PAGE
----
Some believe that with the sweeping rule changes, the teams with the biggest budgets, best resources and longest experience will tower over their smaller competitors even more than in 2013, at the end of a period of relative stability.
But Ivan Capelli, a F1 driver in the ’80s and ’90s turned commentator for Italian television, is not so sure.
Referring to the change of engines, turbos, gearboxes, aerodynamics and energy recovery systems, he told Italy’s blogf1.it: “The big challenge will be to put it all together.
“This may be an opportunity for smaller teams to get closer to the top of the standings.
“Perhaps it’s a little like the ’80s, with what Leyton House did when I was driving, or Minardi with Martini, or the Tyrrell of Alesi.
“A revolution like this can mix the cards up a lot and give rise to this sort of beautiful thing that has been missing in F1 for a long time,” added Capelli.
But Newey, while confident, is not complacent.
“The biggest problem for next year’s car,” he told Germany’s Auto Motor und Sport, “is the narrower front wing.
“One hundred fifty millimeters may not sound like much, but it is a huge difference when you have to put the endplates in the middle of the front tires.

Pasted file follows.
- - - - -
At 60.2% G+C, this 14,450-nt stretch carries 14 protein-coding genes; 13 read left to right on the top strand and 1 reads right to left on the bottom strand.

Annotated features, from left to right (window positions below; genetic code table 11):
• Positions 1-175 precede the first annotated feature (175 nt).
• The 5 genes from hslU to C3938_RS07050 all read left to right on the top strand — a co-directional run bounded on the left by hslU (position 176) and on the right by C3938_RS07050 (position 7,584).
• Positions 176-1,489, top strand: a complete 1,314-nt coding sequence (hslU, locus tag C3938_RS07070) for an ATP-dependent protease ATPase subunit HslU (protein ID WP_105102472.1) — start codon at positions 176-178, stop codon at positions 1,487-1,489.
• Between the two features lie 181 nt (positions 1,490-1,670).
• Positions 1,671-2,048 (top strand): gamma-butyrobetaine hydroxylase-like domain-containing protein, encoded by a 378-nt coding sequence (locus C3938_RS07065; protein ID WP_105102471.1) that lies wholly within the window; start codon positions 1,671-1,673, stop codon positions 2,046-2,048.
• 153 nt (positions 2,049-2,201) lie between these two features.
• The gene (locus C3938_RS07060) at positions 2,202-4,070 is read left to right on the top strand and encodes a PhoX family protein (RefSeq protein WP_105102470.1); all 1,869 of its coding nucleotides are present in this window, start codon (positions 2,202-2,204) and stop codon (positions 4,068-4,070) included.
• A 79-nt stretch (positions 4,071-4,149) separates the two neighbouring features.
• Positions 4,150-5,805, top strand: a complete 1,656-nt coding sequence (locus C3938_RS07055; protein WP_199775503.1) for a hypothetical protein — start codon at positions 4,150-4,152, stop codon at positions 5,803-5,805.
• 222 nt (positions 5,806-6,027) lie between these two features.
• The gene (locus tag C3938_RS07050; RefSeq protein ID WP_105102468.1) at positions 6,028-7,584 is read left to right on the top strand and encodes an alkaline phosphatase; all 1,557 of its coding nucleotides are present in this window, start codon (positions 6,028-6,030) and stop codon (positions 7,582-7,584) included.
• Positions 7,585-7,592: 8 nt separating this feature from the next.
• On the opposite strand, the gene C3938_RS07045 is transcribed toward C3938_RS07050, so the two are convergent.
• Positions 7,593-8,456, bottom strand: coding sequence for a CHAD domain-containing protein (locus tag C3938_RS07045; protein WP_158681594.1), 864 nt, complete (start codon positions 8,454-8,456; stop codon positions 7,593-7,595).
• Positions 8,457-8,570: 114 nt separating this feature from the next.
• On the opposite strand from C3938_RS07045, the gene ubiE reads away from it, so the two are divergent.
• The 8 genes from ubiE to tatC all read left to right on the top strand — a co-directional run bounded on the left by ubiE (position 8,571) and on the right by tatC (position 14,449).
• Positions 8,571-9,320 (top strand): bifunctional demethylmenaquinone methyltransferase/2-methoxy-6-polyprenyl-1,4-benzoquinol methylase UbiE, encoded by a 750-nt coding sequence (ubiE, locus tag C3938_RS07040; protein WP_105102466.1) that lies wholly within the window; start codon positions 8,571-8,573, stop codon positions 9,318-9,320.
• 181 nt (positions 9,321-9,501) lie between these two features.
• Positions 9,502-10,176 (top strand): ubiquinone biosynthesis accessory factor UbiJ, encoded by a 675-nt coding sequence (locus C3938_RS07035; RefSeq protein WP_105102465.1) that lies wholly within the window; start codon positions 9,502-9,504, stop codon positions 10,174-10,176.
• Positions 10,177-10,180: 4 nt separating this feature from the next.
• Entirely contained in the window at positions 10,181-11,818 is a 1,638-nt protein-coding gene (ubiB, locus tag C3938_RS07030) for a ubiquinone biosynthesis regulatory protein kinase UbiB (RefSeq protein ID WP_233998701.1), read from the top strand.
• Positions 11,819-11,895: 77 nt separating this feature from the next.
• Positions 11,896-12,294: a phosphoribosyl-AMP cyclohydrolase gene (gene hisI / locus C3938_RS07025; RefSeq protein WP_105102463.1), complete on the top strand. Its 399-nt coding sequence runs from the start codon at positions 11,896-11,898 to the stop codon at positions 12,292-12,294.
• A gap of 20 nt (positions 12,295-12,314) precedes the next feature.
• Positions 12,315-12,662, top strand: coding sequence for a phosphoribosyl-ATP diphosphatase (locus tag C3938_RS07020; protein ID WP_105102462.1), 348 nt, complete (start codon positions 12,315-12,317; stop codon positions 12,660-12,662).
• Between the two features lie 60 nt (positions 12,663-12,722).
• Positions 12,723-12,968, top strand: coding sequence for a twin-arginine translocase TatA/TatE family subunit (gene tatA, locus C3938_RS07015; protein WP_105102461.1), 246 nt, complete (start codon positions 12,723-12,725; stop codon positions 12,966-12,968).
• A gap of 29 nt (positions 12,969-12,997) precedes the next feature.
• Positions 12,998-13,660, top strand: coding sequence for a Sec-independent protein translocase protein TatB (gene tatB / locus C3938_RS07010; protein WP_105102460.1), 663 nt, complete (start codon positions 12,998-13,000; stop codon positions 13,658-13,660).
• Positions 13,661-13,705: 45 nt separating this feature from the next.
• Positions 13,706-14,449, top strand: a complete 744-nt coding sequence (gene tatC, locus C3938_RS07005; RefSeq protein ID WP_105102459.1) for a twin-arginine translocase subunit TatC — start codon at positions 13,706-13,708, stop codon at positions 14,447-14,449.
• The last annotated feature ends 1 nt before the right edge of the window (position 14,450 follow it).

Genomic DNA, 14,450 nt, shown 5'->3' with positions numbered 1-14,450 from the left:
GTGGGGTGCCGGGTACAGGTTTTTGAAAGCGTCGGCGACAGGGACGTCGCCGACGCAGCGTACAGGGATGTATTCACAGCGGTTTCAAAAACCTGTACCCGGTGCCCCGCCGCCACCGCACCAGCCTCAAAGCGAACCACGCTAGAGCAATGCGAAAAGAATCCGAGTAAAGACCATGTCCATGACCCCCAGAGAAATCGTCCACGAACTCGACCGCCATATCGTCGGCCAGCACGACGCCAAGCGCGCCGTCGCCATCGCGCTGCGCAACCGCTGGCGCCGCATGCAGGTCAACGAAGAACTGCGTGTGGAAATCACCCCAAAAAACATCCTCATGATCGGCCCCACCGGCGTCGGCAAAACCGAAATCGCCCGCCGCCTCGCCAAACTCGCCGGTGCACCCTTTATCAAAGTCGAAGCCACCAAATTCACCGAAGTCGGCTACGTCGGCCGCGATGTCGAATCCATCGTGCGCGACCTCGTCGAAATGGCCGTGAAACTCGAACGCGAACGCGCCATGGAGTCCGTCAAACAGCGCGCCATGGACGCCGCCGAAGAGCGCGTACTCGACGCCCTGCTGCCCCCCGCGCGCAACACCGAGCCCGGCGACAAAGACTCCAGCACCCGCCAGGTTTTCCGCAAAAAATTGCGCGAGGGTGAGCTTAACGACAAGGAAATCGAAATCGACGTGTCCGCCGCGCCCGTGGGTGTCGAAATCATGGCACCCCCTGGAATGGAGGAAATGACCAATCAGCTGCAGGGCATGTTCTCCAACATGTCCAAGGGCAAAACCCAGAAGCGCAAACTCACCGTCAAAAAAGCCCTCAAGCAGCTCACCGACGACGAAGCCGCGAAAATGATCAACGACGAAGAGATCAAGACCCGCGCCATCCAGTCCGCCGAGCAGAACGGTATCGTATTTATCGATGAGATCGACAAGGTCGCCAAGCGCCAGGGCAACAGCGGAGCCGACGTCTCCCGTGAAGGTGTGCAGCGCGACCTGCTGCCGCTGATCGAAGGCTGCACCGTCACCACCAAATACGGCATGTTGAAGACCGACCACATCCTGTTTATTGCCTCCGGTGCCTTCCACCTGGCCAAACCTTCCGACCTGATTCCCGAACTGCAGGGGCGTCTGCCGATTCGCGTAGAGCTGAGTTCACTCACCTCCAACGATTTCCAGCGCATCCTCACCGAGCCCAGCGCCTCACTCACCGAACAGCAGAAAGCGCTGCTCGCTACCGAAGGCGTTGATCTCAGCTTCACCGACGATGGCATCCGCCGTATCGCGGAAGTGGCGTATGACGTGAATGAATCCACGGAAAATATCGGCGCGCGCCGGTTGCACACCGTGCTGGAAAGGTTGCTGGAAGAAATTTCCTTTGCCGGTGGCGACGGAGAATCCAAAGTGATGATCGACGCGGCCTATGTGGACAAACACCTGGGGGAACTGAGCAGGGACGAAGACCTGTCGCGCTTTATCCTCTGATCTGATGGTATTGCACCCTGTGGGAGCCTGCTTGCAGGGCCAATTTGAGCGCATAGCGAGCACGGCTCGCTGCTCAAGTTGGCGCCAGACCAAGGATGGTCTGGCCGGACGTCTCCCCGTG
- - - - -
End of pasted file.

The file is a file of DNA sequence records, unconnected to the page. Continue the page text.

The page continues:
“The second challenge is the new engine — the installation is at least two or three times more difficult than the V8.”
Newey also admitted that another of Red Bull’s advantages in the recent era — in the area of the diffuser and exhaust — will be difficult to replicate under the new rules.
“We managed to integrate the exhaust with our aerodynamics better than most other teams,” he acknowledged, “so that means we also have the most to lose.
“On the other hand, I have also made cars when there was no blowing onto the diffuser, and they also seemed to work. So, I’ll try it again,” the Briton said, smiling.Adrian Newey, Formula 1, Red Bull